Understanding the Senior Managers Regime

With less than a month to go until the arrival of the Senior Managers and Certification Regime (SM&CR), a series of Insight articles over the coming weeks will cover each of the core elements of the new regime. There are three main areas that make up SM&CR, which are:

  1. The Senior Managers Regime
  2. The Certification Regime
  3. The Conduct Rules

Who are Senior Managers?

Senior Managers will be the most senior people in a firm with the greatest potential to cause harm or impact upon market integrity if they do not perform their duties appropriately.

What are Senior Management Functions (SMFs)?

A Senior Management Function (SMF) is a new type of controlled function under the Financial Services and Markets Act 2000 (FSMA). Existing Controlled Functions will be automatically mapped across to the relevant Senior Manager Function.

SMFs are intended to inform the FCA who a firm’s most senior decision makers are, and to make sure firms clearly allocate responsibilities to those key individuals.

Anyone who performs a Senior Management Function needs to be approved by the FCA before they take up the role.

What is meant by the Duty of Responsibility?

Under SM&CR, the Duty of Responsibility is introduced and it means that if a firm breaches one of the FCA requirements, the Senior Manager responsible for that area could be held accountable if they didn’t take reasonable steps to prevent or stop the breach. The FCA must be able to prove that the Senior Manager did not take the steps a person in their position could reasonably be expected to take to avoid the breach occurring.

In these situations, the regulator will look at all of the circumstances of the case, including:

  • the severity of the breach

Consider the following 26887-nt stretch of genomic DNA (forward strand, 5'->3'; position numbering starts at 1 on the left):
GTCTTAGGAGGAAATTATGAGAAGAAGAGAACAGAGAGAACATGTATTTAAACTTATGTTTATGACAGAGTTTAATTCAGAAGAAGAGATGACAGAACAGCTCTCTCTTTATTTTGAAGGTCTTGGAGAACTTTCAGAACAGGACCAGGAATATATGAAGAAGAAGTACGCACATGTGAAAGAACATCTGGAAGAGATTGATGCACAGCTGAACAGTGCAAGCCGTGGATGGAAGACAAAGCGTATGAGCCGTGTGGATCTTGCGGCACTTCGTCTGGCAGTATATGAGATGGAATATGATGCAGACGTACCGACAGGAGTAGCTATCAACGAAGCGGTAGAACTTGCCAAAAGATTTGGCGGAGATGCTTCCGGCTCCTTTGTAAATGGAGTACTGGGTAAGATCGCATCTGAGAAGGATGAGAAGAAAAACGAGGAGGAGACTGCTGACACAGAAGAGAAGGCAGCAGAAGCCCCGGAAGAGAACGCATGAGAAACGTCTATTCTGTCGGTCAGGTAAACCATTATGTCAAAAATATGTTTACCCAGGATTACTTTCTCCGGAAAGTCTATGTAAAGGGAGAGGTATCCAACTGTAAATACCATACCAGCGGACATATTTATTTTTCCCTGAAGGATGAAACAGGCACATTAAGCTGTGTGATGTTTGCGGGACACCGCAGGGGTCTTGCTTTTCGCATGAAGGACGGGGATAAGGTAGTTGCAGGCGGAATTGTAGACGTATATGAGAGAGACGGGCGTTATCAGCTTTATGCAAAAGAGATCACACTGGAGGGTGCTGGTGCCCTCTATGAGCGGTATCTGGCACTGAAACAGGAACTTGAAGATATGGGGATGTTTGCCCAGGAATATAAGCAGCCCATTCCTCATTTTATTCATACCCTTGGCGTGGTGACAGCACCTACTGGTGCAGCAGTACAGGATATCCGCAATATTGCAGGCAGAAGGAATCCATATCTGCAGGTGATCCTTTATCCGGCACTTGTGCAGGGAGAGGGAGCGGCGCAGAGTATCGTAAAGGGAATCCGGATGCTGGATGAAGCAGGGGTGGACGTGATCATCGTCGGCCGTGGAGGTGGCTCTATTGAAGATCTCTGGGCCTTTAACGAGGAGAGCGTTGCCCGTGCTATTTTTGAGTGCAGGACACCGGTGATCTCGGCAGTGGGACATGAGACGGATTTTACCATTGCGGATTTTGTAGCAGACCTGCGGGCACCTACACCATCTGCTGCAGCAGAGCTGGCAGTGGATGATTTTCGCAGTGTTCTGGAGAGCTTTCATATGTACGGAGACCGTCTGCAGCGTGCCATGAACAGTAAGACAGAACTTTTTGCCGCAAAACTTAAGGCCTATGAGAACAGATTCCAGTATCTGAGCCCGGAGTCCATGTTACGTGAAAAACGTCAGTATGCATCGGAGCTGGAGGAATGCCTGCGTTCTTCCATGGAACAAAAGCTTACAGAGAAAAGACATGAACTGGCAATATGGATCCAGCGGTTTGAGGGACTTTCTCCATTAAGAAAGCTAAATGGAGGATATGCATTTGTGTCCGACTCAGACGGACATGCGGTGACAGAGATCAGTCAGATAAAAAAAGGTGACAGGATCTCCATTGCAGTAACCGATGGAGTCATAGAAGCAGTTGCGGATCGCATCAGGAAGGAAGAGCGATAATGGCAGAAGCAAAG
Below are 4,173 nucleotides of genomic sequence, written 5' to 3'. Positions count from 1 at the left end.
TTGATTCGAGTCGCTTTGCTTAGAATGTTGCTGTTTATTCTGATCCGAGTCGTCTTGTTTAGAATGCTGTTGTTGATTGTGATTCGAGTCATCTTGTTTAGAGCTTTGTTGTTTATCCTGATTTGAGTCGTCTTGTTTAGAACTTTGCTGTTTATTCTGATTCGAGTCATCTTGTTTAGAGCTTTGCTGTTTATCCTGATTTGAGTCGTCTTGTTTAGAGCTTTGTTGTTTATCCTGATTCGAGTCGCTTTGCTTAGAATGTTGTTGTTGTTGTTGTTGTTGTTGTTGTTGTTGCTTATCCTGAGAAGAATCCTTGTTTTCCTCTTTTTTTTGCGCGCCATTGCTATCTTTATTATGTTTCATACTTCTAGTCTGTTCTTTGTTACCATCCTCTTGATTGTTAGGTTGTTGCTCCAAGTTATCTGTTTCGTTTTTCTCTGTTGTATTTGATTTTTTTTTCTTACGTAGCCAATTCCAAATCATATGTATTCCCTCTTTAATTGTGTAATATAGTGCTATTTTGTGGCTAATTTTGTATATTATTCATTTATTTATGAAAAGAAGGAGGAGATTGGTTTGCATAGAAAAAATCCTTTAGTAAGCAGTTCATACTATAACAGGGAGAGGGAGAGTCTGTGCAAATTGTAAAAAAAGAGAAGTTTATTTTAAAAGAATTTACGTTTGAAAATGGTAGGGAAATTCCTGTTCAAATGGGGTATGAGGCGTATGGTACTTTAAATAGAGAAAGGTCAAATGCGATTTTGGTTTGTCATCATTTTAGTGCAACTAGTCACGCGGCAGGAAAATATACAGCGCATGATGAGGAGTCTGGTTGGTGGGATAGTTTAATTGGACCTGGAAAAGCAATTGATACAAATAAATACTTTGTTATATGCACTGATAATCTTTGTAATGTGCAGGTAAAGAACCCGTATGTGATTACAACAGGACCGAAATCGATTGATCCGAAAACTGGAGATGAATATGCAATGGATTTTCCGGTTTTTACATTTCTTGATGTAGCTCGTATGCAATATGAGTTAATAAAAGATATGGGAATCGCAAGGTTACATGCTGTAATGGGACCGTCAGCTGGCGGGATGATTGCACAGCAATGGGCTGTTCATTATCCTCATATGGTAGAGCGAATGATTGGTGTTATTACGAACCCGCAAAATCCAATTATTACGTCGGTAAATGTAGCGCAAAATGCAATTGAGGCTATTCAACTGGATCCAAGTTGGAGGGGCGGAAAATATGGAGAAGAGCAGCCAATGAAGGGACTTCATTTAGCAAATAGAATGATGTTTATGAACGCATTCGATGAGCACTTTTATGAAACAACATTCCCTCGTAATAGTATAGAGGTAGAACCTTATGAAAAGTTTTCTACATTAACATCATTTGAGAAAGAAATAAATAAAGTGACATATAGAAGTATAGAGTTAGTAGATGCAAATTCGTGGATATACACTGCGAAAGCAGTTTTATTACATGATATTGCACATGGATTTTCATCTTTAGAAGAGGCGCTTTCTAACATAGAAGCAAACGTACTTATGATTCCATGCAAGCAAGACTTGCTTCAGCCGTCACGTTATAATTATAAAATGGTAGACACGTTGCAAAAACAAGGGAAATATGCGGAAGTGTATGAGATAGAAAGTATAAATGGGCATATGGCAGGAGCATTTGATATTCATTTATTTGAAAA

• the individual’s position
  • the individual’s responsibilities
  • the need to use their enforcement powers effectively and proportionately

The criteria applied when enforcing the Duty of Responsibility is set out in the Decision Procedure and Penalties Manual (DEPP).

Fitness and Propriety

Under SM&CR, the FCA requires firms to ensure that those carrying out SMFs are fit and proper for their position. Fitness and propriety assessments must be carried out annually and will consider an individual’s honesty, integrity and reputation; competence and capability; and financial soundness.

What are Prescribed Responsibilities (PRs)?

These are specific responsibilities that firms must give to Senior Managers. PRs are defined in SYSC 24 of the FCA’s Handbook, and are in addition to the responsibilities that form the essential part of the Senior Manager’s role. PRs are intended to ensure that Senior Managers are accountable for key conduct and prudential risks.

Firms should consider which Senior Manager is best placed to hold the Prescribed Responsibilities – typically the Senior Manager who in practice is the most senior and competent in the activity or specialism in question.

PRs should generally be held by one person, but they can be shared in limited circumstances, where it is appropriate and justified. Examples of this might be job-sharing, handover periods or where a particular area of a firm is run by two Senior Managers. Where a responsibility is shared, this must be clearly explained in the Statements of Responsibilities (SoRs) and on Responsibilities Maps (for Enhanced Firms only).

Giving a Senior Manager a Prescribed Responsibility will not require re-approval from the FCA, but if a firm moves the PR to another Senior Manager the relevant SoRs should be updated and submitted to the regulator.

Statements of Responsibilities (SoRs)

Senior Managers are required to have Statements of Responsibilities (SoRs). This is a document that sets out their role and what they are responsible and accountable for. SoRs should be succinct, self-contained documents. They are not intended to be job descriptions, so should not focus on skills and competencies.

As we can see, the Senior Managers Regime introduces a number of additional requirements. It is about ensuring that the most senior individuals in a firm, those with the most potential to cause harm, are kept accountable. However, the new regime doesn’t require firms to change their governance structure or to hire new people to fill certain roles.

If you need any help with SM&CR or feel you’re not prepared for the new regime, please contact helpdesk@rwagroup.co.uk to find out more about our SM&CR Helpline service.

About the author

Lisa joined RWA in 2014 as an e-Learning Assistant, designing training material for the Aviva Development Zone e-learning platform.

Her role as Head of Content and Communications involves the editorship of RWA Insight. It also includes reviewing e-learning content as well as providing proofreading, copywriting and standards support across the business.

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